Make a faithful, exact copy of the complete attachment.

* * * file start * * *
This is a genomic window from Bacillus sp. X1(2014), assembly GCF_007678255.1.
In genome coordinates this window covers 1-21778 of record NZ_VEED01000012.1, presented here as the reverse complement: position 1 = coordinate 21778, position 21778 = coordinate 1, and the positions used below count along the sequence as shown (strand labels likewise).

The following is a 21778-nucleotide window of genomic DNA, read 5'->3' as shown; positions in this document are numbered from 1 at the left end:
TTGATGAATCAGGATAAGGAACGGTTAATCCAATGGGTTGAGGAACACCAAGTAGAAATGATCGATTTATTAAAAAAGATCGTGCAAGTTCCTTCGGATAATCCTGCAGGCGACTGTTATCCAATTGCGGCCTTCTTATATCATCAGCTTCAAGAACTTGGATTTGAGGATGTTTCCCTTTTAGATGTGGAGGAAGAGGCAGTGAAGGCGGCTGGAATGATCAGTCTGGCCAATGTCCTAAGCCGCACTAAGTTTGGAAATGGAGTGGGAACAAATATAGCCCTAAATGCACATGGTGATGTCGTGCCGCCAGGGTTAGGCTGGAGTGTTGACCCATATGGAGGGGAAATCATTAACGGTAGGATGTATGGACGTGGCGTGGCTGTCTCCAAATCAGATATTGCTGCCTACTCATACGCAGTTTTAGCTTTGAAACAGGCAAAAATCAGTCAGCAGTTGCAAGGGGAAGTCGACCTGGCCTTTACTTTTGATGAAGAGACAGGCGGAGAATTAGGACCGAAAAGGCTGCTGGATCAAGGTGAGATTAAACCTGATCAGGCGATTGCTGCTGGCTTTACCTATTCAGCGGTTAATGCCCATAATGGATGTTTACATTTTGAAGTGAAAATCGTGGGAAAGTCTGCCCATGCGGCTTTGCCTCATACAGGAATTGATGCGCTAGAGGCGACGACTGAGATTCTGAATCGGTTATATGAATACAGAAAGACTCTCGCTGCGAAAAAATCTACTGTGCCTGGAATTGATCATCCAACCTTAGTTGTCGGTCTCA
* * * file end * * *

This is a genomic window from Bacillus sp. X1(2014), assembly GCF_007678255.1.
In genome coordinates this window covers 1-21778 of record NZ_VEED01000012.1, presented here as the reverse complement: position 1 = coordinate 21778, position 21778 = coordinate 1, and the positions used below count along the sequence as shown (strand labels likewise).

The following is a 21778-nucleotide window of genomic DNA, read 5'->3' as shown; positions in this document are numbered from 1 at the left end:
TTGATGAATCAGGATAAGGAACGGTTAATCCAATGGGTTGAGGAACACCAAGTAGAAATGATCGATTTATTAAAAAAGATCGTGCAAGTTCCTTCGGATAATCCTGCAGGCGACTGTTATCCAATTGCGGCCTTCTTATATCATCAGCTTCAAGAACTTGGATTTGAGGATGTTTCCCTTTTAGATGTGGAGGAAGAGGCAGTGAAGGCGGCTGGAATGATCAGTCTGGCCAATGTCCTAAGCCGCACTAAGTTTGGAAATGGAGTGGGAACAAATATAGCCCTAAATGCACATGGTGATGTCGTGCCGCCAGGGTTAGGCTGGAGTGTTGACCCATATGGAGGGGAAATCATTAACGGTAGGATGTATGGACGTGGCGTGGCTGTCTCCAAATCAGATATTGCTGCCTACTCATACGCAGTTTTAGCTTTGAAACAGGCAAAAATCAGTCAGCAGTTGCAAGGGGAAGTCGACCTGGCCTTTACTTTTGATGAAGAGACAGGCGGAGAATTAGGACCGAAAAGGCTGCTGGATCAAGGTGAGATTAAACCTGATCAGGCGATTGCTGCTGGCTTTACCTATTCAGCGGTTAATGCCCATAATGGATGTTTACATTTTGAAGTGAAAATCGTGGGAAAGTCTGCCCATGCGGCTTTGCCTCATACAGGAATTGATGCGCTAGAGGCGACGACTGAGATTCTGAATCGGTTATATGAATACAGAAAGACTCTCGCTGCGAAAAAATCTACTGTGCCTGGAATTGATCATCCAACCTTAGTTGTCGGTCTCA